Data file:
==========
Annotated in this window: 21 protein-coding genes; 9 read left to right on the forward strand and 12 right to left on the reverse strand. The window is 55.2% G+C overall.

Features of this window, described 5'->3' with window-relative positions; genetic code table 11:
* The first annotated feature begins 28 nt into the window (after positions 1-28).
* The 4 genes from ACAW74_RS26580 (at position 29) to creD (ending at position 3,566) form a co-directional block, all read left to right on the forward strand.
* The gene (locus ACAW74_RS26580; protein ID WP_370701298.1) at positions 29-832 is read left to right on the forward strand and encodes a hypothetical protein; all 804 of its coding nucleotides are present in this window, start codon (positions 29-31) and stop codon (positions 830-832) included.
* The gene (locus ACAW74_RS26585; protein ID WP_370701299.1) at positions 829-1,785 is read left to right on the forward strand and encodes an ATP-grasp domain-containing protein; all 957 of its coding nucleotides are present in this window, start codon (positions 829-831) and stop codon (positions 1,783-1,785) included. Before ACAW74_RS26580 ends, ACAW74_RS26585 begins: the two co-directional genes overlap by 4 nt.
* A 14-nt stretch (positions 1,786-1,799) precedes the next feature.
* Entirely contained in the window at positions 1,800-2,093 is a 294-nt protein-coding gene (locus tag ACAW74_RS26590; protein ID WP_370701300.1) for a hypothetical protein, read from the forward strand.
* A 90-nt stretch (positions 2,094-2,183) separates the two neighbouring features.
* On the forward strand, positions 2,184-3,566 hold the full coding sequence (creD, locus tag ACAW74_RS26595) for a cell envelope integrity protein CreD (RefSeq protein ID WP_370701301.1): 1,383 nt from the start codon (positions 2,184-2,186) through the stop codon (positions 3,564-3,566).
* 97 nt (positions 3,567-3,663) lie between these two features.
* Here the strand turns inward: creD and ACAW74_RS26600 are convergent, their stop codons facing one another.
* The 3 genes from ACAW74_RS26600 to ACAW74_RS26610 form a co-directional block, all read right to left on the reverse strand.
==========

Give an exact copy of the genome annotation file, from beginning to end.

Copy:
Annotated in this window: 21 protein-coding genes; 9 read left to right on the forward strand and 12 right to left on the reverse strand. The window is 55.2% G+C overall.

Features of this window, described 5'->3' with window-relative positions; genetic code table 11:
* The first annotated feature begins 28 nt into the window (after positions 1-28).
* The 4 genes from ACAW74_RS26580 (at position 29) to creD (ending at position 3,566) form a co-directional block, all read left to right on the forward strand.
* The gene (locus ACAW74_RS26580; protein ID WP_370701298.1) at positions 29-832 is read left to right on the forward strand and encodes a hypothetical protein; all 804 of its coding nucleotides are present in this window, start codon (positions 29-31) and stop codon (positions 830-832) included.
* The gene (locus ACAW74_RS26585; protein ID WP_370701299.1) at positions 829-1,785 is read left to right on the forward strand and encodes an ATP-grasp domain-containing protein; all 957 of its coding nucleotides are present in this window, start codon (positions 829-831) and stop codon (positions 1,783-1,785) included. Before ACAW74_RS26580 ends, ACAW74_RS26585 begins: the two co-directional genes overlap by 4 nt.
* A 14-nt stretch (positions 1,786-1,799) precedes the next feature.
* Entirely contained in the window at positions 1,800-2,093 is a 294-nt protein-coding gene (locus tag ACAW74_RS26590; protein ID WP_370701300.1) for a hypothetical protein, read from the forward strand.
* A 90-nt stretch (positions 2,094-2,183) separates the two neighbouring features.
* On the forward strand, positions 2,184-3,566 hold the full coding sequence (creD, locus tag ACAW74_RS26595) for a cell envelope integrity protein CreD (RefSeq protein ID WP_370701301.1): 1,383 nt from the start codon (positions 2,184-2,186) through the stop codon (positions 3,564-3,566).
* 97 nt (positions 3,567-3,663) lie between these two features.
* Here the strand turns inward: creD and ACAW74_RS26600 are convergent, their stop codons facing one another.
* The 3 genes from ACAW74_RS26600 to ACAW74_RS26610 form a co-directional block, all read right to left on the reverse strand.